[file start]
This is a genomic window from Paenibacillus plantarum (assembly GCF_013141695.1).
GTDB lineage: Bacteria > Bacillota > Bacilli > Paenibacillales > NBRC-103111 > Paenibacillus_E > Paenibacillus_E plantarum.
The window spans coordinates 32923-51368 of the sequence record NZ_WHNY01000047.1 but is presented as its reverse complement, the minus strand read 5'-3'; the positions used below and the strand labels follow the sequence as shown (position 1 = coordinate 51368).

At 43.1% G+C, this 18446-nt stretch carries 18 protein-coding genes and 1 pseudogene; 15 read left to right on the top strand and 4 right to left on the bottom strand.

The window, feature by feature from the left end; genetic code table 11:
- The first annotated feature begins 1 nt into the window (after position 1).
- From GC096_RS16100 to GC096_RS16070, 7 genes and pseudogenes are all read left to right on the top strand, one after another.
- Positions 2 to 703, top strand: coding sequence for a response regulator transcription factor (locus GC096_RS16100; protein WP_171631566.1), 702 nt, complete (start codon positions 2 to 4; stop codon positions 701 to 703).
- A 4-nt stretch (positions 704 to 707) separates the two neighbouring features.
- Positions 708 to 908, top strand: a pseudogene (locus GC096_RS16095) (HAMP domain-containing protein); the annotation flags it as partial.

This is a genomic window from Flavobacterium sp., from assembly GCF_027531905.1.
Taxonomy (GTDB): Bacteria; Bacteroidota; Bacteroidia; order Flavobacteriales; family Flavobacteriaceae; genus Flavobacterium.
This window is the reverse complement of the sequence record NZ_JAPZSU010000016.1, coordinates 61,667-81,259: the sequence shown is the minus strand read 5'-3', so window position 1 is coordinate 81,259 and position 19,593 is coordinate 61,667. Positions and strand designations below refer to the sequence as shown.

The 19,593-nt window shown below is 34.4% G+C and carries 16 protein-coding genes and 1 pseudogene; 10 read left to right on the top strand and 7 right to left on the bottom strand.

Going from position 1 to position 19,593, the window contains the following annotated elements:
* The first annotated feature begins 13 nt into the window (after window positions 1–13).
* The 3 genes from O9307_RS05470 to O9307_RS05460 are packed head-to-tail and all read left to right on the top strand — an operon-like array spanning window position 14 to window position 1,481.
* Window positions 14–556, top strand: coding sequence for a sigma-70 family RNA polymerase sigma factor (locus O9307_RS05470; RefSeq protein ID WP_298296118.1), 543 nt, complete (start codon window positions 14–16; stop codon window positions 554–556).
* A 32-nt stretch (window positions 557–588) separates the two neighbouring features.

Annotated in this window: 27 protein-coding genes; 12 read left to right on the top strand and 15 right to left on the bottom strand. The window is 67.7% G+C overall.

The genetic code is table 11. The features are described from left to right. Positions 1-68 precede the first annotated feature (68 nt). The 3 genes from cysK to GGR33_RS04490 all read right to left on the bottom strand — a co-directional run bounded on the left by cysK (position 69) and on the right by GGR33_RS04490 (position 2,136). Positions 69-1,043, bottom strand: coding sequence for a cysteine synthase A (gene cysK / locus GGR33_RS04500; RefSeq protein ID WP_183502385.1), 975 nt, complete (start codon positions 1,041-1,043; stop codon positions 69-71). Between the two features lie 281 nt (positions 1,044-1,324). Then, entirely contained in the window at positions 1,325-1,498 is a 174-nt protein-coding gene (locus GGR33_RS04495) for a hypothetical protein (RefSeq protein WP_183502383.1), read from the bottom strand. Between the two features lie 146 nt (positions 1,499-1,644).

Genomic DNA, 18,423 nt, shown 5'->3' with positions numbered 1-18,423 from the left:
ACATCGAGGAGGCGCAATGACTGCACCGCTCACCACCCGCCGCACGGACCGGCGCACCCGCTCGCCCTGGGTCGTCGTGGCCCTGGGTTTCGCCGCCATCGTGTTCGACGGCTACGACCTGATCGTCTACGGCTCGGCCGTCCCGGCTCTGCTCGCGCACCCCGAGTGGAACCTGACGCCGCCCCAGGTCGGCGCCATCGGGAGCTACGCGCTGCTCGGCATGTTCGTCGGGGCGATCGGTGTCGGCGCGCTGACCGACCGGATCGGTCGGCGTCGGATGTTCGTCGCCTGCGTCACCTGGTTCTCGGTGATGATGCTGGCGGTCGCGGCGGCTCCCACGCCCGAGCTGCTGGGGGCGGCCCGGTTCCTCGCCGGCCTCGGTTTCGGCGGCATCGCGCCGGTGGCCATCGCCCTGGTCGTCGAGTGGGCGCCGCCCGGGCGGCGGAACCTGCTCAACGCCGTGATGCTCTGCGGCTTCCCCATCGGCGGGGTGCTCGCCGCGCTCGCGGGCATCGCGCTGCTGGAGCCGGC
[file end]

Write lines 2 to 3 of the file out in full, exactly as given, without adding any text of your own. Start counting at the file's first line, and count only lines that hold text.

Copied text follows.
GTDB lineage: Bacteria > Bacillota > Bacilli > Paenibacillales > NBRC-103111 > Paenibacillus_E > Paenibacillus_E plantarum.
The window spans coordinates 32923-51368 of the sequence record NZ_WHNY01000047.1 but is presented as its reverse complement, the minus strand read 5'-3'; the positions used below and the strand labels follow the sequence as shown (position 1 = coordinate 51368).